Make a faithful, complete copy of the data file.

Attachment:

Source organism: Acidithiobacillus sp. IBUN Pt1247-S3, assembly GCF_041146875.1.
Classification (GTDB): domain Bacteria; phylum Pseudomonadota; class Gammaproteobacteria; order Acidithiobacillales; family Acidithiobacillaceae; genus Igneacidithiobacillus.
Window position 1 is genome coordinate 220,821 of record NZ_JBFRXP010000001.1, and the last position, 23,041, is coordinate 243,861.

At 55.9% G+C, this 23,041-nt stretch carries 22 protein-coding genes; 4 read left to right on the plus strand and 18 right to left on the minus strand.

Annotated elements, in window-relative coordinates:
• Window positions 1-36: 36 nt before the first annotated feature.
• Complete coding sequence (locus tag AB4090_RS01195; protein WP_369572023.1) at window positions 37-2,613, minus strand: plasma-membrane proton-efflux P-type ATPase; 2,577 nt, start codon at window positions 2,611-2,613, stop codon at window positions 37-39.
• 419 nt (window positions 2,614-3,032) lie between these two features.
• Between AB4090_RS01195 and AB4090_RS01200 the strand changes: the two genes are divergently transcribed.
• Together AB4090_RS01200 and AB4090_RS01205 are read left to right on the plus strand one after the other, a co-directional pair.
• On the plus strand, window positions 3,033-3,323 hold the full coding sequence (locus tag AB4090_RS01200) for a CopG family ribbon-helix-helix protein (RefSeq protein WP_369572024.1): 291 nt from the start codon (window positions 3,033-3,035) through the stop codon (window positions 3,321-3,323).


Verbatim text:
Source organism: Acidithiobacillus sp. IBUN Pt1247-S3, assembly GCF_041146875.1.
Classification (GTDB): domain Bacteria; phylum Pseudomonadota; class Gammaproteobacteria; order Acidithiobacillales; family Acidithiobacillaceae; genus Igneacidithiobacillus.
Window position 1 is genome coordinate 220,821 of record NZ_JBFRXP010000001.1, and the last position, 23,041, is coordinate 243,861.

At 55.9% G+C, this 23,041-nt stretch carries 22 protein-coding genes; 4 read left to right on the plus strand and 18 right to left on the minus strand.

Annotated elements, in window-relative coordinates:
• Window positions 1-36: 36 nt before the first annotated feature.
• Complete coding sequence (locus tag AB4090_RS01195; protein WP_369572023.1) at window positions 37-2,613, minus strand: plasma-membrane proton-efflux P-type ATPase; 2,577 nt, start codon at window positions 2,611-2,613, stop codon at window positions 37-39.
• 419 nt (window positions 2,614-3,032) lie between these two features.
• Between AB4090_RS01195 and AB4090_RS01200 the strand changes: the two genes are divergently transcribed.
• Together AB4090_RS01200 and AB4090_RS01205 are read left to right on the plus strand one after the other, a co-directional pair.
• On the plus strand, window positions 3,033-3,323 hold the full coding sequence (locus tag AB4090_RS01200) for a CopG family ribbon-helix-helix protein (RefSeq protein WP_369572024.1): 291 nt from the start codon (window positions 3,033-3,035) through the stop codon (window positions 3,321-3,323).